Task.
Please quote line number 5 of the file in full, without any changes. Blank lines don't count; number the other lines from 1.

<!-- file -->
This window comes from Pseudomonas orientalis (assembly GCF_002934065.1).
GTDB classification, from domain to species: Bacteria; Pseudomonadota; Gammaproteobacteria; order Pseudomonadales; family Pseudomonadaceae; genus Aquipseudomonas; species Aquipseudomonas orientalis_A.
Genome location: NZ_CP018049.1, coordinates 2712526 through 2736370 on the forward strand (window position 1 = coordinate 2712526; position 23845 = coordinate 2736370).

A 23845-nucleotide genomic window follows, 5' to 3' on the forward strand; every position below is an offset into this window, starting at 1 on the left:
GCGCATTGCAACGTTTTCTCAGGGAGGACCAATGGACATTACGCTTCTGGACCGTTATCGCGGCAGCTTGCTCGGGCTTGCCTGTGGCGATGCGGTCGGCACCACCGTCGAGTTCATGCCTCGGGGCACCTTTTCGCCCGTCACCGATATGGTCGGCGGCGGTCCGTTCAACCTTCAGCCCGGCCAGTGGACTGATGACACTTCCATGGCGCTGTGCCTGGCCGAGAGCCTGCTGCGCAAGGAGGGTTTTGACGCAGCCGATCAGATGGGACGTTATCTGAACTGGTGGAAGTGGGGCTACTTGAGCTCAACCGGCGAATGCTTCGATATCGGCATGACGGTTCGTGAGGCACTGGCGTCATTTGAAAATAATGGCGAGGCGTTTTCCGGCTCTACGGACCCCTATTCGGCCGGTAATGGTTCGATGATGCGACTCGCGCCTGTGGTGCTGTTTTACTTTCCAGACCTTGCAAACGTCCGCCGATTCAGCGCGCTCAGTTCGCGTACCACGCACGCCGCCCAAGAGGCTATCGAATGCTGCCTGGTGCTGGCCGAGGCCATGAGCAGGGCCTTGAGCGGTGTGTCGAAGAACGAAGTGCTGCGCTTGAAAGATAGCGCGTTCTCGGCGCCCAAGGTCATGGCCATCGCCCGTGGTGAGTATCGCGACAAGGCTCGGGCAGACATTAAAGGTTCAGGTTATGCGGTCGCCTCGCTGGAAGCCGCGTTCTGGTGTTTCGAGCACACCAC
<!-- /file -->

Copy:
GCGCATTGCAACGTTTTCTCAGGGAGGACCAATGGACATTACGCTTCTGGACCGTTATCGCGGCAGCTTGCTCGGGCTTGCCTGTGGCGATGCGGTCGGCACCACCGTCGAGTTCATGCCTCGGGGCACCTTTTCGCCCGTCACCGATATGGTCGGCGGCGGTCCGTTCAACCTTCAGCCCGGCCAGTGGACTGATGACACTTCCATGGCGCTGTGCCTGGCCGAGAGCCTGCTGCGCAAGGAGGGTTTTGACGCAGCCGATCAGATGGGACGTTATCTGAACTGGTGGAAGTGGGGCTACTTGAGCTCAACCGGCGAATGCTTCGATATCGGCATGACGGTTCGTGAGGCACTGGCGTCATTTGAAAATAATGGCGAGGCGTTTTCCGGCTCTACGGACCCCTATTCGGCCGGTAATGGTTCGATGATGCGACTCGCGCCTGTGGTGCTGTTTTACTTTCCAGACCTTGCAAACGTCCGCCGATTCAGCGCGCTCAGTTCGCGTACCACGCACGCCGCCCAAGAGGCTATCGAATGCTGCCTGGTGCTGGCCGAGGCCATGAGCAGGGCCTTGAGCGGTGTGTCGAAGAACGAAGTGCTGCGCTTGAAAGATAGCGCGTTCTCGGCGCCCAAGGTCATGGCCATCGCCCGTGGTGAGTATCGCGACAAGGCTCGGGCAGACATTAAAGGTTCAGGTTATGCGGTCGCCTCGCTGGAAGCCGCGTTCTGGTGTTTCGAGCACACCAC